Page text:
Designing Safety

In the electrical industry, a new method of protecting workers from arc energy is gaining popularity: prevention through design. Simply speaking, the design and installation of equipment or systems incorporates inherent safety features that protect workers from serious arc-flash injuries or death. The 2011 National Electrical Code (NEC) added Section 240.87, Non-instantaneous Trip, achieving safety measures through a reduction of arc energy on the load side of all circuit breakers that were not equipped with an instantaneous trip function (non-instantaneous trip types).


Note that, in the 2011 NEC, there was no ampere (A) value to trigger this requirement. The rule required all circuit breakers not equipped with an instantaneous-trip function to provide a means of reducing energy on the device’s load side by use of zone-selective
interlocking, differential relaying or an energy-reducing maintenance switch with local status indicator. By requiring this type of equipment, a level of energy reduction can be achieved for any justified energized work that may be performed on the breaker’s load side. The device’s clearing time is directly proportional to the amount of energy and is reduced to allow fast operation, thus reducing the amount of arc energy in the event of a ground fault or short circuit. This is fairly new ground for the NEC in that the design and installation would provide inherent arc flash and arc blast protection for workers on the load side of non-instantaneous trip breakers installed in the distribution systems.


Fast forward to the 2014 NEC. This new requirement was significantly revised to clarify its application in systems, and it was expanded to include other acceptable methods of arc flash mitigation. The first revision is the title of 240.87, which was changed from “Non-instantaneous Trip” to “Arc-Energy Reduction.” This change is appropriate for two reasons. First, it provides significant clarity. Second, arc-energy reduction can be achieved by equipment other than non-instantaneous trip circuit breakers. Another important revision was to introduce an ampere-size threshold for the breaker. The rule now indicates that, where the highest continuous current trip setting is rated at or can be adjusted to 1,200A or higher, the requirements in 240.87 apply.


Additionally, other technologies effectively reduce energy through an active arc-flash mitigation system. In other words, these systems incorporate multiple components that work together during an arcing event and quickly open the circuit, thus reducing the arc-energy level on the equipment load side. Note that a new list item (5) in 240.87(B) recognizes an approved equivalent means, allowing the authority having jurisdiction to approve equal and effective methods of providing the same protection. This is important, as technologies that can provide this type of protection continue to be developed.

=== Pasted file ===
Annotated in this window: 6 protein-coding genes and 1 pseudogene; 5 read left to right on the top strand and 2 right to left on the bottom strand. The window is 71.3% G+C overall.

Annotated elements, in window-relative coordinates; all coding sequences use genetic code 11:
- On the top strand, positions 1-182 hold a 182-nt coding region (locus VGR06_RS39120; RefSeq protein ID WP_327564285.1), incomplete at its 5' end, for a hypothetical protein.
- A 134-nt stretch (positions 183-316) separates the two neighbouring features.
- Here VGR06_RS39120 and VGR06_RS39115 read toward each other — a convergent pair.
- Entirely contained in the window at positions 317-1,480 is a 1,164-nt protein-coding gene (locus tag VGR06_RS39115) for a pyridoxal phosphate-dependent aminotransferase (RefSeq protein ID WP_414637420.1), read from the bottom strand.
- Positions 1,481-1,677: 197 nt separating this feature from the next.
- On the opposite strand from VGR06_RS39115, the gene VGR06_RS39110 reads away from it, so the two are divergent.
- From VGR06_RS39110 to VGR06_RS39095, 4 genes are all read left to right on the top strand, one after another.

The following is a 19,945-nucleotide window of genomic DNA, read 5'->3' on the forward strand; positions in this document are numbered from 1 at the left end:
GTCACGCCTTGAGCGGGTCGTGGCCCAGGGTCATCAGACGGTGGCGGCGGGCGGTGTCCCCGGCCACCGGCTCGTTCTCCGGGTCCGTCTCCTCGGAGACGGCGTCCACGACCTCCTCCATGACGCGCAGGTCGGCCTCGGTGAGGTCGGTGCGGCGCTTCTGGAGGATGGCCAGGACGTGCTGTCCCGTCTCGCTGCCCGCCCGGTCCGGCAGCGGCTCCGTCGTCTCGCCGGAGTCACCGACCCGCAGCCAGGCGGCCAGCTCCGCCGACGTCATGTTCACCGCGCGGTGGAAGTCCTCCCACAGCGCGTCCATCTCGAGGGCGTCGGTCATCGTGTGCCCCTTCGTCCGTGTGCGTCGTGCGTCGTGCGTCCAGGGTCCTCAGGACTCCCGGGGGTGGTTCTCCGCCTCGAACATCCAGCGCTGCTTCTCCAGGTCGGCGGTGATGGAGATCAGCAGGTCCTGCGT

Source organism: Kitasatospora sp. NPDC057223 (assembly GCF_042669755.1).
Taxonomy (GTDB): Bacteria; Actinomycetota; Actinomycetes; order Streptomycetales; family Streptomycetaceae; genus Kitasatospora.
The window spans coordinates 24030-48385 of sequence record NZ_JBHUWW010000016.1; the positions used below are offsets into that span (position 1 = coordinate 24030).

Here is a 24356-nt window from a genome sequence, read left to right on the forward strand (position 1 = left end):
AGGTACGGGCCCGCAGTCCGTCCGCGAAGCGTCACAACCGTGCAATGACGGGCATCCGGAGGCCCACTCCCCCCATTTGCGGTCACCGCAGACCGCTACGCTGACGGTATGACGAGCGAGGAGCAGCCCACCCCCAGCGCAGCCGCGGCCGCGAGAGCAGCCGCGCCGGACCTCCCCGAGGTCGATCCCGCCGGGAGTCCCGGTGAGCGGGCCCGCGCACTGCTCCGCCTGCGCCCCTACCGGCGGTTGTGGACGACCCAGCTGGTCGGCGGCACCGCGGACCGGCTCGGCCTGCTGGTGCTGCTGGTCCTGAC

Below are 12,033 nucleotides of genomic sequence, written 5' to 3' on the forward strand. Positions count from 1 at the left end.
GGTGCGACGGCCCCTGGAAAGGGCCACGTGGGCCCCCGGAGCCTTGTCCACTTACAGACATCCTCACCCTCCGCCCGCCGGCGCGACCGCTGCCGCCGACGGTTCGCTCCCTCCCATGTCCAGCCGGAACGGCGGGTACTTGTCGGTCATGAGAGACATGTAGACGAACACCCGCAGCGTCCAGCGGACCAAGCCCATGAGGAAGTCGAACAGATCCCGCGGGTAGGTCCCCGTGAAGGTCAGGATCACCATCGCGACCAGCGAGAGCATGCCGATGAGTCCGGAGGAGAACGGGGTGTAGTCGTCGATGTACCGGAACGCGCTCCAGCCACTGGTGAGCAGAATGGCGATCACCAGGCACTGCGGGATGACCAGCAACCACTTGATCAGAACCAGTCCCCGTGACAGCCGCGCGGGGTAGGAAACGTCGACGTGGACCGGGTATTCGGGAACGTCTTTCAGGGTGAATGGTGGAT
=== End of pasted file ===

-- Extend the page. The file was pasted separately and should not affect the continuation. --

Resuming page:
This arc-energy-reduction requirement provides protection on the load side of 1,200A and larger circuit breakers by simply requiring a means to reduce the amount of arc energy should a ground fault or short circuit occur while justified energized work is being performed on load-side equipment. By having arc-energy-reduction means ahead of the circuit, workers are protected to a great degree because the equipment-clearing time is significantly reduced. It should be understood that, in the hierarchy of risk-control methods (NFPA 70E, 110.1(G), Informational Note), hazard elimination by establishing an electrically safe work condition is always the first choice, and personal protective equipment is the last.


An important operational aspect of the arc-energy-reduction methods specified in 240.87 is that all but one method is automatic, meaning no human intervention is necessary to ensure the energy-reduction process would occur automatically if a ground fault or short circuit were to occur during justified energized work. The one energy-reduction method mentioned in this rule that requires human intervention is in 240.87(3). The energy-reducing maintenance switching equipment must be activated by the user so as to place the equipment in the instantaneous mode without intentional delay, thus reducing the clearing time and energy on its load side. Ideally, the equipment on the load side of such a device should be clearly labeled to trigger the human intervention necessary to activate the energy-reducing maintenance switch. Currently, there is no such labeling requirement. This is an opportunity for NEC users to revise the Code and address the apparent need for marking.


By including requirements for arc-energy-reduction methods in the NEC, protection for workers against dangerous levels of arc flash is achieved through design and installation. Recognized terms for this type of injury prevention are “safety by design” and “prevention through design.” Looking ahead, a new Section 240.67 has been proposed and will require fusible switches at 1,200A and greater ratings to incorporate arc-reduction means, similar to those provided in 240.87. This is new ground for the NEC that increases safety for workers that must perform justified energized work on larger equipment.

About the Author

Michael Johnston

Executive Director of Standards and Safety, NECA

Michael Johnston is NECA’s executive director of standards and safety. He is a member of the NEC Correlating Committee, NFPA Standards Council, IBEW, UL Electrical Council and NFPA’s Electrical Section. Reach him at mj@necanet.org.

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